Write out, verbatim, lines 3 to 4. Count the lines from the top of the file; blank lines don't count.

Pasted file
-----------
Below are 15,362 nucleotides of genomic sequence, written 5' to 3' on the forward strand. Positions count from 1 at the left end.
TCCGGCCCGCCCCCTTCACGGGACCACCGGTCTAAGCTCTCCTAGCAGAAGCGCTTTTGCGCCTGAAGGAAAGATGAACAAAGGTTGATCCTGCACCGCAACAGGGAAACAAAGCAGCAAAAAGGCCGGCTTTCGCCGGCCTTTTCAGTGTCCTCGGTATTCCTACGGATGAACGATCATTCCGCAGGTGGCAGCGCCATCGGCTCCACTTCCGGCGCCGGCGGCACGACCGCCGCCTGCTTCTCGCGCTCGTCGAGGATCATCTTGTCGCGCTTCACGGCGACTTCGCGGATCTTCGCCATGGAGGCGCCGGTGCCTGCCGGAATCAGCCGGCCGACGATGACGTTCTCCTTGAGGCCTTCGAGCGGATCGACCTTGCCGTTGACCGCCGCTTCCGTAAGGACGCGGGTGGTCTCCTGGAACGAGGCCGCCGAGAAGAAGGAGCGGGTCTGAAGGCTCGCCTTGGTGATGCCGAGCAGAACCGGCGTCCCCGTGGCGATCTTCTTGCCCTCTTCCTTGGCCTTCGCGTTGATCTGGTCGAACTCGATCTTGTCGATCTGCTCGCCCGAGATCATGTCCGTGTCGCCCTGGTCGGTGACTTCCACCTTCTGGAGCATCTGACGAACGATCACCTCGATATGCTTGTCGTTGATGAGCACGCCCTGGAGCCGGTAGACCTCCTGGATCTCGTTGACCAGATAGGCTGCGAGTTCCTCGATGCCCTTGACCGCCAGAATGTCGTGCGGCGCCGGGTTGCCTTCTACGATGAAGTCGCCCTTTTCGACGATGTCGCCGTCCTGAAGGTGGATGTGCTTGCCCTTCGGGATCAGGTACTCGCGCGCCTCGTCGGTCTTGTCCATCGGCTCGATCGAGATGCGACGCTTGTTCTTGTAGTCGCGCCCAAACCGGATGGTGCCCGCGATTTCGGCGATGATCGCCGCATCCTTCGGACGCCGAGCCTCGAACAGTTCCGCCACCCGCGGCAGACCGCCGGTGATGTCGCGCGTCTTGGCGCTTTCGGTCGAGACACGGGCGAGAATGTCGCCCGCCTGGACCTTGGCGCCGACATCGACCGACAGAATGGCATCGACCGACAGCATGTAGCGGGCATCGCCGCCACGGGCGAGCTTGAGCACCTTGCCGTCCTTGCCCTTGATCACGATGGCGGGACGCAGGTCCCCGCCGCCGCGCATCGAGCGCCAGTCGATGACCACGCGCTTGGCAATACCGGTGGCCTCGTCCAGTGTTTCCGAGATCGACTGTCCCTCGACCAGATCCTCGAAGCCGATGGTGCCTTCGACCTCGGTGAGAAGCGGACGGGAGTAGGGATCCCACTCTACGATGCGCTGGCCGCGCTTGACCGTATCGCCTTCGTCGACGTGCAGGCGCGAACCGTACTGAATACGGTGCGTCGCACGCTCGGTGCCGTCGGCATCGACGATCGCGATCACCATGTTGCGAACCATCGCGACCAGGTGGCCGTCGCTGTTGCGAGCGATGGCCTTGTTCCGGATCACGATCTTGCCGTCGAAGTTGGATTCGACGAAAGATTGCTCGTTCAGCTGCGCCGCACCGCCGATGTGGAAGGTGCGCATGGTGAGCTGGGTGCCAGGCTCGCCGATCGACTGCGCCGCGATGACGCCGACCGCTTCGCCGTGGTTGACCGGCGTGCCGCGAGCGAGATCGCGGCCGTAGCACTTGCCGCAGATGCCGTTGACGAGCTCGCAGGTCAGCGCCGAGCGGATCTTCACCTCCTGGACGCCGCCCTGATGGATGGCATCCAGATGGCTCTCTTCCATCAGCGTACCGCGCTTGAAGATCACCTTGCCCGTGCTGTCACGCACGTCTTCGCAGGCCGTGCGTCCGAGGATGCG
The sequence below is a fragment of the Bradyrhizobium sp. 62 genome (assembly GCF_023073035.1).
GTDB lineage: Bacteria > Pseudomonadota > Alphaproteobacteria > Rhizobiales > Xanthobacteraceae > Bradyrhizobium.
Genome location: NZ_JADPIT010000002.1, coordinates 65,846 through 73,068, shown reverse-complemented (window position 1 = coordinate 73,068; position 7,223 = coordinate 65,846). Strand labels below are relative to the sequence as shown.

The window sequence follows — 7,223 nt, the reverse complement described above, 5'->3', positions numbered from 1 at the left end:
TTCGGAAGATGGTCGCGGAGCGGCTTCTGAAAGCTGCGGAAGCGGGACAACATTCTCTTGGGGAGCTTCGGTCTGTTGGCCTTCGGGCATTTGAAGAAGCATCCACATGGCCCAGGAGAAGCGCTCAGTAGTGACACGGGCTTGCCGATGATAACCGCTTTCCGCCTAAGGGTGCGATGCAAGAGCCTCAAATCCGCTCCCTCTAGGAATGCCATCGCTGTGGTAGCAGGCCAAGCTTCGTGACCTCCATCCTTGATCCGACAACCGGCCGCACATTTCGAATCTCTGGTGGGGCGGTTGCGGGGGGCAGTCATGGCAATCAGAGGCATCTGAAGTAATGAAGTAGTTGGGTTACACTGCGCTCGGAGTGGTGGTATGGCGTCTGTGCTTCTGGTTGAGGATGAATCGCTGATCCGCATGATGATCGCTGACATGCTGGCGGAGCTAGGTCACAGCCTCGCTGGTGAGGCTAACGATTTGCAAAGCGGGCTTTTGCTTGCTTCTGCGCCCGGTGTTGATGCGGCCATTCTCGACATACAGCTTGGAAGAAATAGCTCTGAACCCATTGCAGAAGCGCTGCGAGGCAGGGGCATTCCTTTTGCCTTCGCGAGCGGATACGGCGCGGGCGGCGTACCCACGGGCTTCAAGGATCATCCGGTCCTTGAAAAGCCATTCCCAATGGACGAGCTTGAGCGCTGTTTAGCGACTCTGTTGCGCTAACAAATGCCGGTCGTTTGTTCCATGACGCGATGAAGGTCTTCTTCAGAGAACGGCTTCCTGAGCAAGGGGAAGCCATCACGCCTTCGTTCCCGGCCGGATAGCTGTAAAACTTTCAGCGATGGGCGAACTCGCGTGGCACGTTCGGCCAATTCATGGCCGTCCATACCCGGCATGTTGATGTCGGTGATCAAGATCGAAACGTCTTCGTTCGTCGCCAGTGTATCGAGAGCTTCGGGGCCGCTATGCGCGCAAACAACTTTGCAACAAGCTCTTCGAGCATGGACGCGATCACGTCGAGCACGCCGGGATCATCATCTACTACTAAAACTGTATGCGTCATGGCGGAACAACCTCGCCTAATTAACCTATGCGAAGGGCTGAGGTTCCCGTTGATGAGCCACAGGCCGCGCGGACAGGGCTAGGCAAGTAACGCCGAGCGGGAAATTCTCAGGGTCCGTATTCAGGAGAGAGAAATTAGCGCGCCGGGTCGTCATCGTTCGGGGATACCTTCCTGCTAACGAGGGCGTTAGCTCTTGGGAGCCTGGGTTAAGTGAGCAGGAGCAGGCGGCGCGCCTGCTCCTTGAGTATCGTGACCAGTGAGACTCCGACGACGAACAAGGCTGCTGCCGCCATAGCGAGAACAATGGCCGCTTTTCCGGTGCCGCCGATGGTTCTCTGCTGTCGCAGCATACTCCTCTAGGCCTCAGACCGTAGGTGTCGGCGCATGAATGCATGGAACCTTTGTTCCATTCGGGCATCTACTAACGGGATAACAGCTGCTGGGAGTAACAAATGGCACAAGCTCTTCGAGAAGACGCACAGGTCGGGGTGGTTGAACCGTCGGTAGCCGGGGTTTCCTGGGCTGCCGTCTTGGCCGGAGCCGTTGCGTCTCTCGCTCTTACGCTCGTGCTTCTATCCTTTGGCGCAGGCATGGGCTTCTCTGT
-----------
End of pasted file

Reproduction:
The sequence below is a fragment of the Bradyrhizobium sp. 62 genome (assembly GCF_023073035.1).
GTDB lineage: Bacteria > Pseudomonadota > Alphaproteobacteria > Rhizobiales > Xanthobacteraceae > Bradyrhizobium.